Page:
Monday, July 20, 2015

Wasp watcher: Finally, success

Long and effort under a scorching sun yielded me a few more beetles at another site yesterday.  [See previous two posts for context]  But with a "quota" of fifty beetles to collect at each of three different sites before mid-August, I was getting pretty bummed.  If our organizers thought that was doable, then I must be one spectacularly incompetent Wasp Watcher!  I was especially put out that I couldn't see any discarded beetles on the ground.  (The entomologist called the wasps "messy eaters," and assured us we would get most of our beetles by cleaning up after them.)

A wasp stares back at me from inside her burrow.  the three spots on her face are additional confirmation of her identity: Cerceris fumipennis.

Today I decided to visit my third site: the baseball fields by Houghton's Pond.  The afternoon began as it often has with me trudging around the field marking the modest number of scattered burrows.  After I'd located most of these on the first field, I decided to wander over to the other, hoping for better.  For once I wasn't disappointed: I counted over eighty burrows before I'd finished.  Early in the count, I spotted something unusual; kneeling, I could hardly believe my eyes--a single burrow littered with discarded beetles!  I collected twelve in just a few minutes.  Their appearance was unmistakable: if they had been present in my other sites I could not have missed them.  I went on at that field to pick up two more from the ground, and netted four in the air.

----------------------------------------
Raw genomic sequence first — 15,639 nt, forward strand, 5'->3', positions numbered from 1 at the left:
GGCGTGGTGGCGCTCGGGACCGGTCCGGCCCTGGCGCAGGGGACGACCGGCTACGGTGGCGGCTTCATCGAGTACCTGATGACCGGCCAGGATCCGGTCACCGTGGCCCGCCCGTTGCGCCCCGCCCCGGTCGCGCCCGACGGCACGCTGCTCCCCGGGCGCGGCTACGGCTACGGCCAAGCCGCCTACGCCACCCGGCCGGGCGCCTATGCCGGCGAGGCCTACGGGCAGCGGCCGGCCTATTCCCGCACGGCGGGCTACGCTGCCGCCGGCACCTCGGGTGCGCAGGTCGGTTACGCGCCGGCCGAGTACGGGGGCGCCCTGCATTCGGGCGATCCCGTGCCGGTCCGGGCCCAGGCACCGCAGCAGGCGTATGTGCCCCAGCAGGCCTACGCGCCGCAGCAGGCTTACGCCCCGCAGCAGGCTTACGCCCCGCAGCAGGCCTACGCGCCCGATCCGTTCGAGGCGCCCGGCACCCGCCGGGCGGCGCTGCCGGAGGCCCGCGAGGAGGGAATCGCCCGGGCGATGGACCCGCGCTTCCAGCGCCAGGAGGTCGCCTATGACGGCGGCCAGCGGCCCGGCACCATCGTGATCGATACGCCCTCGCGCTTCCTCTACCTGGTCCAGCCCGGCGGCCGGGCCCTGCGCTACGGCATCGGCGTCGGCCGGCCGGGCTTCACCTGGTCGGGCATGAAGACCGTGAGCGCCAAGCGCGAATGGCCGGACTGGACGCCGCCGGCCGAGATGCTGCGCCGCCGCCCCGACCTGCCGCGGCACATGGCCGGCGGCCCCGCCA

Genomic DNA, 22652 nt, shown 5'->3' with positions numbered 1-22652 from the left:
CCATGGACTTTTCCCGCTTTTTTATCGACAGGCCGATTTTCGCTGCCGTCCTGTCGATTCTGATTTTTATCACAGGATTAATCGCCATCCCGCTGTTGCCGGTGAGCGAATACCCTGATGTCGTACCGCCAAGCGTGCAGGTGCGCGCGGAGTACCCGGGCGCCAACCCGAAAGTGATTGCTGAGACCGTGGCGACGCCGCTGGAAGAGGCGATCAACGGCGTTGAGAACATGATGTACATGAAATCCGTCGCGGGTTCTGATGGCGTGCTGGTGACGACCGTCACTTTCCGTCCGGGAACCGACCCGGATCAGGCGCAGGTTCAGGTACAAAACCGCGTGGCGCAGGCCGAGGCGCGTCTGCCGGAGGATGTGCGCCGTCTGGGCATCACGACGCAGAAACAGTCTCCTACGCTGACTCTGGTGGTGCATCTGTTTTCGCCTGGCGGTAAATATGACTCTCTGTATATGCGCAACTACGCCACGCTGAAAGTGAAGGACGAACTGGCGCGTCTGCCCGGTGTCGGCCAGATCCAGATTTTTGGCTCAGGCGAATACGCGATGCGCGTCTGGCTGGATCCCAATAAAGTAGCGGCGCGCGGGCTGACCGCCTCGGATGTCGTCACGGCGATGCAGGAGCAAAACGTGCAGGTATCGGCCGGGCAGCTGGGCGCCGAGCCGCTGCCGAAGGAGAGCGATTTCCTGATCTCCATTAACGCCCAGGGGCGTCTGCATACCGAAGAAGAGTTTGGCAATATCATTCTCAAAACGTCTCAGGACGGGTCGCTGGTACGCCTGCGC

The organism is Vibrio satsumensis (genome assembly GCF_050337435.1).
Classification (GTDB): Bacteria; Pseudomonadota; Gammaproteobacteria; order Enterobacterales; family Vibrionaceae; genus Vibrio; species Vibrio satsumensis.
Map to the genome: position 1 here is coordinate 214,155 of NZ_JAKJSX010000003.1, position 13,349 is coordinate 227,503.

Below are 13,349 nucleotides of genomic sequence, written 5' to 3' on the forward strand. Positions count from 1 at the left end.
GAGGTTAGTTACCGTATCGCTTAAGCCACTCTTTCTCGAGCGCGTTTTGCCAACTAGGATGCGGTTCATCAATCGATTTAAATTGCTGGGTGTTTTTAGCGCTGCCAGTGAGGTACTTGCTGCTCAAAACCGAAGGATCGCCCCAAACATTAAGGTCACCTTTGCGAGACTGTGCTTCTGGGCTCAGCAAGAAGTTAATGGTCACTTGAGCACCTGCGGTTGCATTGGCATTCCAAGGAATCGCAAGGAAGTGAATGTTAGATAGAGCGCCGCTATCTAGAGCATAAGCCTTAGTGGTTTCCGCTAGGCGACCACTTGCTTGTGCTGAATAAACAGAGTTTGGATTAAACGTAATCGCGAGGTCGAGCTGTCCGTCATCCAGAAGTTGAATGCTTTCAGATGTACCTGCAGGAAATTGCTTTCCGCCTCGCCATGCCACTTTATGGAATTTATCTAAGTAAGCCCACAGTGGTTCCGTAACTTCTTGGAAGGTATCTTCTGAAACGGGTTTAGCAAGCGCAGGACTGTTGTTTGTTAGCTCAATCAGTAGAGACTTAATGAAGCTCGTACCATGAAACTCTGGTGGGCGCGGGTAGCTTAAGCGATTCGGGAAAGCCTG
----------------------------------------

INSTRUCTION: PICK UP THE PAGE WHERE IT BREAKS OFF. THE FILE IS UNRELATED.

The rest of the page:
At the rate the wasp going, she'll never get her larder stocked.  No matter how much of a survivor she is, if she doesn't reproduce successfully, her genes are pruned from the tree of life just as if she'd never hatched at all.  Such is the harsh reality of natural selection.

Though my luck didn't hold at other sites that day, I was now pretty confident I knew my business; if I didn't find beetles at a site, there probably weren't many there to find.

I'll worry no further about quotas.  I'll do my job and let whatever happens happen.

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